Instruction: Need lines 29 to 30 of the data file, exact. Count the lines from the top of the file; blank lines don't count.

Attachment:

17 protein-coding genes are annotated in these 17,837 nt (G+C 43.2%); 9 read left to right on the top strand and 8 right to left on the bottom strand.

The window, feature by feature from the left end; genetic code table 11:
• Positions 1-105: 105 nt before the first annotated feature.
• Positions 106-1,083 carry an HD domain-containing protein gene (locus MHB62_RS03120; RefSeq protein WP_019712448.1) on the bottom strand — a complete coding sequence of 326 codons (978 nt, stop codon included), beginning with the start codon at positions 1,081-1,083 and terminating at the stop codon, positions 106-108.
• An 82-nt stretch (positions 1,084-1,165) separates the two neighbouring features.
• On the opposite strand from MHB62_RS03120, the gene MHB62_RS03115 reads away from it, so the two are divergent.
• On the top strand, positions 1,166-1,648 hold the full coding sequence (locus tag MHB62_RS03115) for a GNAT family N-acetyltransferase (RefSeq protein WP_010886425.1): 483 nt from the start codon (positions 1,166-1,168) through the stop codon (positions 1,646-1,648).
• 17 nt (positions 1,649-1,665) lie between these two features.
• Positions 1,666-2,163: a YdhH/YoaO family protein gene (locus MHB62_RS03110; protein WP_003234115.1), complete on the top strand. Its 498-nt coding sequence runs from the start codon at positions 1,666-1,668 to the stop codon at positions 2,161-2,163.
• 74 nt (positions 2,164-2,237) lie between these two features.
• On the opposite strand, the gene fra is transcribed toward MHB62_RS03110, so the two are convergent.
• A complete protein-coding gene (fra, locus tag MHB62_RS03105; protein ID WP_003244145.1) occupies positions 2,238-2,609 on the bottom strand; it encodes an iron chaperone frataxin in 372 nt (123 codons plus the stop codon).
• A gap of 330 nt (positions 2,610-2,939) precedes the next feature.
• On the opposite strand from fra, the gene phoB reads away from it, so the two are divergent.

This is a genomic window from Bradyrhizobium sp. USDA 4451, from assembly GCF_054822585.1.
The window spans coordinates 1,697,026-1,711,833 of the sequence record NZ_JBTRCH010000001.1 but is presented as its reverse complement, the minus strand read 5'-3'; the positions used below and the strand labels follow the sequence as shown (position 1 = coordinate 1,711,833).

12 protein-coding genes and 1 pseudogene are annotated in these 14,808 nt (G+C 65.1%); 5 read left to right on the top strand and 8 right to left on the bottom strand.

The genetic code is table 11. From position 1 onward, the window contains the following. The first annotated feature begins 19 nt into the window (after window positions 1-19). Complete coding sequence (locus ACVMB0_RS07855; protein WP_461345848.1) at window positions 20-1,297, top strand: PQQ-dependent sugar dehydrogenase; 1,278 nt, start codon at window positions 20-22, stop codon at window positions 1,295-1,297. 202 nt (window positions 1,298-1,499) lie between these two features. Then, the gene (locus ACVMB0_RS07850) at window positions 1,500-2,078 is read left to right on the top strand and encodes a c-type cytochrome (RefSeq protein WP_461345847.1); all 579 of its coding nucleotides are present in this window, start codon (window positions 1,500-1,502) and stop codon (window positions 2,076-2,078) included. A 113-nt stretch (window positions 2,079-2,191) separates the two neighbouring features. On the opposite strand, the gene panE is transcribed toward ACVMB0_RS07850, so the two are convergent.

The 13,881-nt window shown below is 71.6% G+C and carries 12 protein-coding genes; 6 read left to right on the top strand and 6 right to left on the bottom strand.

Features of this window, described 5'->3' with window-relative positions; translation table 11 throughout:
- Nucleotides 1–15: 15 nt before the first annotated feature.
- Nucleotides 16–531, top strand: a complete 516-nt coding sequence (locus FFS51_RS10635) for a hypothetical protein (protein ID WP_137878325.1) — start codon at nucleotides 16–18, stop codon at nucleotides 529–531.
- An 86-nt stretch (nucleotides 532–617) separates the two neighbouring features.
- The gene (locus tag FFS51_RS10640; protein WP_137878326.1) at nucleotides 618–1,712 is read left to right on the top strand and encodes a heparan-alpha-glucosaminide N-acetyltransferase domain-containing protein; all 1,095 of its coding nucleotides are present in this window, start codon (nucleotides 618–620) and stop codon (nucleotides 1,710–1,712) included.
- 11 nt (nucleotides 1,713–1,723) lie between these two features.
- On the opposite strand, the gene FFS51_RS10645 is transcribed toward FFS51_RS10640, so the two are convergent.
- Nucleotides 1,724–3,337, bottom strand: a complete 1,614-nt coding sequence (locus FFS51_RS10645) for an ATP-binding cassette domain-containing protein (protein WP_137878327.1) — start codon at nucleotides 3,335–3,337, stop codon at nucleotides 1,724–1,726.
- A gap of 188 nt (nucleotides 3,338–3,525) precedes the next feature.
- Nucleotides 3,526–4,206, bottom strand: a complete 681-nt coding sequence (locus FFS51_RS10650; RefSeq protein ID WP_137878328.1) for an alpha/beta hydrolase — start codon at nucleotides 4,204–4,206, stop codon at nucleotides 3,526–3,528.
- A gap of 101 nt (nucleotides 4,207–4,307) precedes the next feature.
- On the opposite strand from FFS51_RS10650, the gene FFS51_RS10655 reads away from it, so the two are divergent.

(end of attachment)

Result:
- Nucleotides 3,526–4,206, bottom strand: a complete 681-nt coding sequence (locus FFS51_RS10650; RefSeq protein ID WP_137878328.1) for an alpha/beta hydrolase — start codon at nucleotides 4,204–4,206, stop codon at nucleotides 3,526–3,528.
- A gap of 101 nt (nucleotides 4,207–4,307) precedes the next feature.